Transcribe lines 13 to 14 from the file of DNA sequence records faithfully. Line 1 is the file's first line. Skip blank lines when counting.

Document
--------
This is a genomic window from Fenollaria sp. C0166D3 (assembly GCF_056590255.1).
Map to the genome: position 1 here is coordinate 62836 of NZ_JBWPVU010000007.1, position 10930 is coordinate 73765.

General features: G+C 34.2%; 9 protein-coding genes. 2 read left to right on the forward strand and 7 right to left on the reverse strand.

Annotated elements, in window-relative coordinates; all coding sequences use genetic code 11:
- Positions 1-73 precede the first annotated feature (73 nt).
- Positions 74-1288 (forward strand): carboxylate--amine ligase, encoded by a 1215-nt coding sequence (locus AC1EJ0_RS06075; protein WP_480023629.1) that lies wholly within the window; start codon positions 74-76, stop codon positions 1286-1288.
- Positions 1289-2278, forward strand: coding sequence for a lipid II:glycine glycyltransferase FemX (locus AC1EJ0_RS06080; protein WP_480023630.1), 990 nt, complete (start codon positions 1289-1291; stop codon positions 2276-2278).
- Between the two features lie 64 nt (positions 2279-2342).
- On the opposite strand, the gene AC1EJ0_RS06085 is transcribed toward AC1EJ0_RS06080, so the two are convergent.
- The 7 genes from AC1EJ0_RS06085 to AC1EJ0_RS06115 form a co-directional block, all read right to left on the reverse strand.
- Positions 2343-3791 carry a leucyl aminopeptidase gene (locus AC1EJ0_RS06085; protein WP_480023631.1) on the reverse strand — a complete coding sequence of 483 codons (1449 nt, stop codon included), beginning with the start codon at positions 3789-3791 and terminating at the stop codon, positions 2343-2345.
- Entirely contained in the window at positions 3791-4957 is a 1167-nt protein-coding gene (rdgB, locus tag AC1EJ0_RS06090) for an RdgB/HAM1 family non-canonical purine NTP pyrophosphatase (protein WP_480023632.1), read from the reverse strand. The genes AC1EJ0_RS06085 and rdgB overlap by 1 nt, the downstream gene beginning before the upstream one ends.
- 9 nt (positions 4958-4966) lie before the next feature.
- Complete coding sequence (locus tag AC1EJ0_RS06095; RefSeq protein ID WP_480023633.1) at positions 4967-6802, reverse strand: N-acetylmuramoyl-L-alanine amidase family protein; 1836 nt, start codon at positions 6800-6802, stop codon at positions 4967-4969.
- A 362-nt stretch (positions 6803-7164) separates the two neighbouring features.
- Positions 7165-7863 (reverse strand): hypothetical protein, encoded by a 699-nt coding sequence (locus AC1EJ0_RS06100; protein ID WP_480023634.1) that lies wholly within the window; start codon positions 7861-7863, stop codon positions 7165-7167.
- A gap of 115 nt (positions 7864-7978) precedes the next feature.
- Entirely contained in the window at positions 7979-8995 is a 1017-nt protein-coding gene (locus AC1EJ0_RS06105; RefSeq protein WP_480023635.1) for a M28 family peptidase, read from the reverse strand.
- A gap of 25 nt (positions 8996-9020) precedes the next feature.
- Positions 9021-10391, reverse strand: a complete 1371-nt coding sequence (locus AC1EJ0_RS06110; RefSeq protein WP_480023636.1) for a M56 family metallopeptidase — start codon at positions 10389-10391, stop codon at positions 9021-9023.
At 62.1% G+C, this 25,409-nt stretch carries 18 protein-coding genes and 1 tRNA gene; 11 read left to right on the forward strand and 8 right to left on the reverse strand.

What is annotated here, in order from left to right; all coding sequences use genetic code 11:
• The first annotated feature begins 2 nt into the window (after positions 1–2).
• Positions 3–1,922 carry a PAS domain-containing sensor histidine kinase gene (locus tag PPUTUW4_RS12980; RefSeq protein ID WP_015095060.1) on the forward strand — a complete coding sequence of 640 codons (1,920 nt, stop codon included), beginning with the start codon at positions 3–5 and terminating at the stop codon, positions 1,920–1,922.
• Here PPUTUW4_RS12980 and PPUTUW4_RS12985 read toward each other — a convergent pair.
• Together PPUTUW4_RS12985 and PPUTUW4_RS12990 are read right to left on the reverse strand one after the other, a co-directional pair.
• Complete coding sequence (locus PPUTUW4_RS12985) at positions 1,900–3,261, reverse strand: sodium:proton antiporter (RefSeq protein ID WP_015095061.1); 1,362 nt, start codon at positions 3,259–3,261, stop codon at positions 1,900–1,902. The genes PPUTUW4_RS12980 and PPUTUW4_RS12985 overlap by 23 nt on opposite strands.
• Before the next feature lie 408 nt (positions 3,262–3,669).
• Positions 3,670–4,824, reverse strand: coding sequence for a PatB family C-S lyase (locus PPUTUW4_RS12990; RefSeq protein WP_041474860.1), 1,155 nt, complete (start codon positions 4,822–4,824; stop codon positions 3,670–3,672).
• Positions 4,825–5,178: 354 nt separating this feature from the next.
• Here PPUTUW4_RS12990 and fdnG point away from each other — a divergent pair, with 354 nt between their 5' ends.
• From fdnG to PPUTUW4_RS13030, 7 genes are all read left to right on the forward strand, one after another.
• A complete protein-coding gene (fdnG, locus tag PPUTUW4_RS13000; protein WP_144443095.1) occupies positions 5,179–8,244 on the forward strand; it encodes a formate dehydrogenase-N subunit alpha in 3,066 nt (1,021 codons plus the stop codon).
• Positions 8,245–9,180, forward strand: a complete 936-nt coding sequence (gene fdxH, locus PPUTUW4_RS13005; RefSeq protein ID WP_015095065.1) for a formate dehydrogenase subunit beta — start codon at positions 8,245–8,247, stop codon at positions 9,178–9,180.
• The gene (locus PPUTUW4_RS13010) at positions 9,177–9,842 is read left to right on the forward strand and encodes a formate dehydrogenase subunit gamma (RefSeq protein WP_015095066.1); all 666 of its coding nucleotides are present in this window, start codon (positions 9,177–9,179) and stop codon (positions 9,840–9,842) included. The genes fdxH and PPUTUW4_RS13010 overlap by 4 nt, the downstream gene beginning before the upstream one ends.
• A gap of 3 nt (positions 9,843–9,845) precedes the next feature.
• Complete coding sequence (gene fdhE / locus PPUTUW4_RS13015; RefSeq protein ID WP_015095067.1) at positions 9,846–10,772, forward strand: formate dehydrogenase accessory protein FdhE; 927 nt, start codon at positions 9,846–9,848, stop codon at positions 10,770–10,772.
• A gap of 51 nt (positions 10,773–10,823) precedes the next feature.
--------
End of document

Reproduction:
- 9 nt (positions 4958-4966) lie before the next feature.
- Complete coding sequence (locus tag AC1EJ0_RS06095; RefSeq protein ID WP_480023633.1) at positions 4967-6802, reverse strand: N-acetylmuramoyl-L-alanine amidase family protein; 1836 nt, start codon at positions 6800-6802, stop codon at positions 4967-4969.